E RSA: Time To Admit Security Is Broken

Security infrastructure leaders may be about to experience a disruption similar to one already underway in the network infrastructure space. Companies like Cisco (CSCO), Palo Alto Networks (PANW) and Fortinet (FTNT) are in the awkward position of defending increasingly complex, interconnected networks from increasingly sophisticated attacks. Can they evolve fast enough?

As RSA approaches it is time for the industry to acknowledge the state of security and the need for innovation.

Trust is under attack. So much so that security experts are already calling most enterprise networks “zero trust.” Last fall’s Kaspersky Labs survey found that 77% of US businesses, when asked if they had breaches, reported “between one and five separate incidents of data loss, leakage or exposure” in the previous 12 months.

This at a time when established, multi-billion dollar incumbents enjoy wide deployment in US enterprise networks. It is apparent that hackers are evolving tactics and strategies faster than established security players can keep up, and exposure is increasing.

Can architectures created more than ten years ago adequately scale and adapt to survive an unprecedented onslaught of attacks and demands? Time will tell.

Today no one seems immune, including government officials. In recent years, high profile cyber-attacks have become so commonplace, they’re almost old news. They even played into the election cycle with releases of confidential emails.

Today digitalization is connecting more endpoints to servers than ever.  In short, the attack surface is proliferating faster than most security vendors expected ten years ago when the notion of the enterprise web and branch office demands were new phenomenon.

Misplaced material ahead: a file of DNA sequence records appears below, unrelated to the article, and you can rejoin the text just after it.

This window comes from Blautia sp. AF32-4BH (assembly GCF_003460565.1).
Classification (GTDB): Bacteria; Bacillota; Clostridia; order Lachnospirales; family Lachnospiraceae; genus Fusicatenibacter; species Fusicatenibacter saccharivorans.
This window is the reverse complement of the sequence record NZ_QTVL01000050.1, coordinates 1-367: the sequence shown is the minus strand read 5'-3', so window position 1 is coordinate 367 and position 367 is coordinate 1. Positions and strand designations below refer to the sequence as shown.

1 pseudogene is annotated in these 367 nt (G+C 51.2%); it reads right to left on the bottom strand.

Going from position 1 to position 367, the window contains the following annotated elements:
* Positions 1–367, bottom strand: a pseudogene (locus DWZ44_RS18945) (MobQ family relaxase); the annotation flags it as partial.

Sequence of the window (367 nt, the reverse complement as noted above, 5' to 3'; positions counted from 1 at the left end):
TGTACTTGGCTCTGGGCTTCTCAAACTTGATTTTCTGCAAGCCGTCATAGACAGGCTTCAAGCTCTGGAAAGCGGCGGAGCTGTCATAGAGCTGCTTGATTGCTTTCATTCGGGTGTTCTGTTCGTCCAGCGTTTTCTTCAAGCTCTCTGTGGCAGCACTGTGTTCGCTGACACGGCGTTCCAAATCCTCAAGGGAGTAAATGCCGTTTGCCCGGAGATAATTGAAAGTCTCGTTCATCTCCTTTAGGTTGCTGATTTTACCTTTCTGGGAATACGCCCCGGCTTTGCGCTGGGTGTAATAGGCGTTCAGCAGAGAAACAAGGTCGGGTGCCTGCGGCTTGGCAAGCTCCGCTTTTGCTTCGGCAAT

Combine advanced threats with the rise of cloud and digitalization and you get a kind of perfect storm for a network security industry already grappling with an increasingly software-defined world as they re-architect to address new demands. See, for example, reports of Cisco pressures experienced in the software-defined networking space.

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Disclosure: I have no positions in any stocks mentioned.

Additional disclosure: My employer, Vidder is a security software startup.

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Gregory Ness 5 months ago Author's comment
Gregory Ness 7 months ago Author's comment

seekingalpha.com/.../4053796-palo-alto-networks-lofty-expectations-baked-valuation More on PANW challenges... the security status quo is getting disrupted by innovation (advanced threats, digitalization, cloud, IoT) which is making the status quo hardware obsolete at a faster than expected pace. More coming soon...

Gregory Ness 7 months ago Author's comment